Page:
A Leica Pilgrimage

Jan 27, 2016  By Dan Tamarkin


We had dinner in Wetzlar on the first night, Laura and I, at a cute little restaurant with a lot of doilies everywhere. We sat in a mezzanine of sorts, looking down from our little table on the other diners below, and their sumptuous-looking plates, wondering what everyone was eating and saying. When we told the waiter we were visiting from Chicago, he told us that he “made my honey-days” in Salt Lake City, with a stop in Vegas for good measure. This visit was not a honeymoon for us, but it was special nonetheless: it was our first adventure in Europe together, and my first visit to Wetzlar. I had long imagined standing in front of the Binding am Eisenmarkt, where Oskar Barnack took one of the first images with the kleine film kamera. I fantasized that I’d easily find all the places I’d seen in Gianni Rogliatti’s Leica – The First Sixty Years and in Günter Osterloh’s Leica M, both of which I’d read and re-read, time and again. Simply upon arriving in the promised land of Wetzlar, I figured, I’d automatically find – illuminated for my lens – the corn market where Barnack made some of the first Ur-Leica photos, the flooded street filled with life-jacketed passengers in canoes, a German officer using a periscope, a poor man with bushy white mustache and ragged cloak, and maybe even a distinguished gentleman sitting on the very park bench where Dr. Ernst Leitz II sat when Barnack took his picture.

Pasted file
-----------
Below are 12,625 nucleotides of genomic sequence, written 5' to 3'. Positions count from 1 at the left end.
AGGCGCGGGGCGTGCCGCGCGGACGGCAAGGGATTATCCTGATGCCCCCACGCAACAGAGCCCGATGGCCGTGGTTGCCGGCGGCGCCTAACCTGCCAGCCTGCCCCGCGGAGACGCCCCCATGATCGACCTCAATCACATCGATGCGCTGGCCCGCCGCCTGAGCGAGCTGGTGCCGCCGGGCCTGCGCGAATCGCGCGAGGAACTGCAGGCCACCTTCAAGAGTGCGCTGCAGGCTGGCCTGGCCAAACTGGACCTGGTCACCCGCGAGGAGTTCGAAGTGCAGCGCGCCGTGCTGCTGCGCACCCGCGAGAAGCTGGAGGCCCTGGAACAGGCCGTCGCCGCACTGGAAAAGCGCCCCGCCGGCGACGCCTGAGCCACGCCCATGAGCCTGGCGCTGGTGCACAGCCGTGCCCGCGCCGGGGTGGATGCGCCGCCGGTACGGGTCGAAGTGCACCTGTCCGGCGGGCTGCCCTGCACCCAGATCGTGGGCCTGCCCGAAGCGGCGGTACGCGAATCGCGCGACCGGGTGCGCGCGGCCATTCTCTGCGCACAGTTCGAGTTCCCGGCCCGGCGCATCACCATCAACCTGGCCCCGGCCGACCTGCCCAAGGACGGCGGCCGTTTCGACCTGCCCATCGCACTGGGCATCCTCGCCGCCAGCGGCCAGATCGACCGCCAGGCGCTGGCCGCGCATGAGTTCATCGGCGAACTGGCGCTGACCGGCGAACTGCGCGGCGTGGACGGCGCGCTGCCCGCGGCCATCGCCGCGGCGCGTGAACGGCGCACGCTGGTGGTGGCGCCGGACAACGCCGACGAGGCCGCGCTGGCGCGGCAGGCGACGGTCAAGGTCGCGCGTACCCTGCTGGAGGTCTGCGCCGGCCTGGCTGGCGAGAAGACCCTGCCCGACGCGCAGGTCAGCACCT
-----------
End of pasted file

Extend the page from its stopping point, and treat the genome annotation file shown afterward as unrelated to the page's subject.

A journey back to the land where it all began: my One Hundred Years of the Leica Camera Pilgrimage.

We wandered back to the hotel after dark, window-shopping the urban and pastoral stores alike. It was our first night on vacation in Europe, and we were jetlagged and confused and stumbling over the cobblestones after a couple of glasses of wine. All of these incredibly old frame buildings all look the same, I thought, I wonder of I’ll have to ask someone tomorrow where Eisenmarkt is, or if it’s on the map.

We rounded a corner and ambled down the cobblestones. I think I went ahead of Laura a bit, and was probably fussing with my camera when I looked down and found myself standing on a shiny new manhole cover imprinted with an Ur-Leica. I blinked slowly, looking again in disbelief at the Ur-Leica underneath my feet. I thought, Yep, that’s an Ur-Leica, all right. And what’s it doing here? On the ground? Under my feet? I shuffled back a step quickly, and rubbed my eyes. I looked up: This is not the place.

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